Stop me if you’ve heard this before: a corrupt Arab nation run by a tight-knit clique that is a key U.S. ally in the Middle East faces a popular uprising by protesters unhappy about political and economic conditions. I happen to be referring to Bahrain, but I could just as easily be referring to Jordan or Yemen, as these three nations are all engaged in the battle of wills between established monarchies with the support of the United States and a popular demonstrators of various types .
In all three nations there is a slightly different flavor to the demonstrations. In Bahrain, for example, the demonstrators are backed by opposition leaders who have boycotted the Bahraini Parliament, security forces have been told to hold back, and there has already been bloodshed in the streets. The small nation is home to the U.S. Navy’s 5th Fleet, and clearly the United States has yet another massive headache on its hand in a region that has provided plenty of them recently. Making matters more complicated is that this nation has a Shi’ite majority population and has long been ruled by a Sunni monarchy, adding religious tensions to the usual economic and political concerns for greater opportunity and justice. To add to the usual corruption of the region Bahrain’s leaders have long granted citizenship to Sunni foreigners from Saudi Arabia or Jordan to seek greater demographic balance with the Shi’ite majority, which still has 70% of the island’s population of 500,000. These Sunni newcomers have been granted jobs in the police force or security forces to help defend the status quo, adding a very explosive element to the protests.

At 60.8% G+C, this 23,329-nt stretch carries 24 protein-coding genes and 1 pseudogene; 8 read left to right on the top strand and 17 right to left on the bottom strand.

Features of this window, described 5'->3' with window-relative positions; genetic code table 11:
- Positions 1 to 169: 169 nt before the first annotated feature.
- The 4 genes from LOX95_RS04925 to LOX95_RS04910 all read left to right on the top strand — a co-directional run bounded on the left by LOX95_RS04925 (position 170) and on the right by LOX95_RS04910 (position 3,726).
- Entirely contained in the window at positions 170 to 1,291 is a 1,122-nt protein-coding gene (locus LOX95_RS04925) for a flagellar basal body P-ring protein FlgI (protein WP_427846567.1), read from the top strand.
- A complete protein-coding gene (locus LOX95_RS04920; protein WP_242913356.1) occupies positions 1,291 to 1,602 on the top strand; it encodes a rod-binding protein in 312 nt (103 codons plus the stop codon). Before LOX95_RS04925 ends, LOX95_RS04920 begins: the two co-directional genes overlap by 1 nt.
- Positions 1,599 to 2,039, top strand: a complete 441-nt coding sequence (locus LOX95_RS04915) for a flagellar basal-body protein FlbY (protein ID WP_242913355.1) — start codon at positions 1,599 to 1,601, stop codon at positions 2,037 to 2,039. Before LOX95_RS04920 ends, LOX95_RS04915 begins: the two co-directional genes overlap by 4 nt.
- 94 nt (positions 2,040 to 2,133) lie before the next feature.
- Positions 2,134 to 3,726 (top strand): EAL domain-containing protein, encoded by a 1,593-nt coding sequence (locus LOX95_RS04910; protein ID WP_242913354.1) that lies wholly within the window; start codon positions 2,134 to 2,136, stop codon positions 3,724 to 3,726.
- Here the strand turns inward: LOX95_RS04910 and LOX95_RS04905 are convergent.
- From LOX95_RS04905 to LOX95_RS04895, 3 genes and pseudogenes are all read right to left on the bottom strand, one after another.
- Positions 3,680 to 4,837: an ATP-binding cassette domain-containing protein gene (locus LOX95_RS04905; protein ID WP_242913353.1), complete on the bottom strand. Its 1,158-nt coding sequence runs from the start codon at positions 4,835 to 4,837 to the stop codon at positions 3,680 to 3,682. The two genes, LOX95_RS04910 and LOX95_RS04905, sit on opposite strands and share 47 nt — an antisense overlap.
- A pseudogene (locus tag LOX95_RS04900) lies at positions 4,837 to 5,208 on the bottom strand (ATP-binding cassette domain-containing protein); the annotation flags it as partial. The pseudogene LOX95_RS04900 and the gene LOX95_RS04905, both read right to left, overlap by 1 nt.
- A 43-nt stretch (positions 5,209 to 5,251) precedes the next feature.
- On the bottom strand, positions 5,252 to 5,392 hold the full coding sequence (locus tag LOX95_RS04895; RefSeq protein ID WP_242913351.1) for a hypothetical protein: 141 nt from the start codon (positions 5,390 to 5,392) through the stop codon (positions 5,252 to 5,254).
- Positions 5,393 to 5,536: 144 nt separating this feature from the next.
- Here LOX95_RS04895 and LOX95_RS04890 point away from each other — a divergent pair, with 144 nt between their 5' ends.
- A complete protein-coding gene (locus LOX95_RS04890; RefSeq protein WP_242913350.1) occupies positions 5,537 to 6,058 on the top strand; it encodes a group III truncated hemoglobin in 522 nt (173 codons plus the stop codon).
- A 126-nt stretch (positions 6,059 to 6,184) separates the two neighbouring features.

In Jordan, a peaceful, pro-American, and hospitable nation that I have visited personally from Jerash to Aqaba to Medeba to Amman to Petra, Bedouin appear to desire the return of lands they once owned, blocking streets. Jordan, of course, is one of Israel’s few allies in the Middle East, and one of the most pro-American regimes in the whole area, despite a very large Palestinian refugee population of its own.
Likewise, Yemen adds its own flavors, as a long-ruling corrupt dictator is facing not only demands by protesters for greater economic opportunities and democracy but also a long-simmering separatist movement in Aden. Yemen’s President Ali Saleh, seen by the United States as a key leader against a local Al-Quaeda-led insurgency movement, is engaged in desperate diplomacy with the country’s local chiefs, who can either nail his coffin shut or provide him with enough support to allow him to cling on to power and overcome the protests threatening his rule.
The recent overthrow of dictatorships in Egypt  and Tunisia  have convinced the people of the Middle East that everything is in flux and that long dominant regimes (Bahrain’s royal family, for example, has ruled the island for more than 200 years) can be toppled by people power. As these regimes are all basically corrupt, supported by the United States, and ruling over populations with a much less pro-Western nature (except among the non-Palestinians of Jordan) than their rulers, it appears the rest of the world is about to find out what happens when Arabs in the Middle East and North Africa get a taste of “people power” and the chance to flex their political muscle. The answer may not be what we would hope and expect it to be.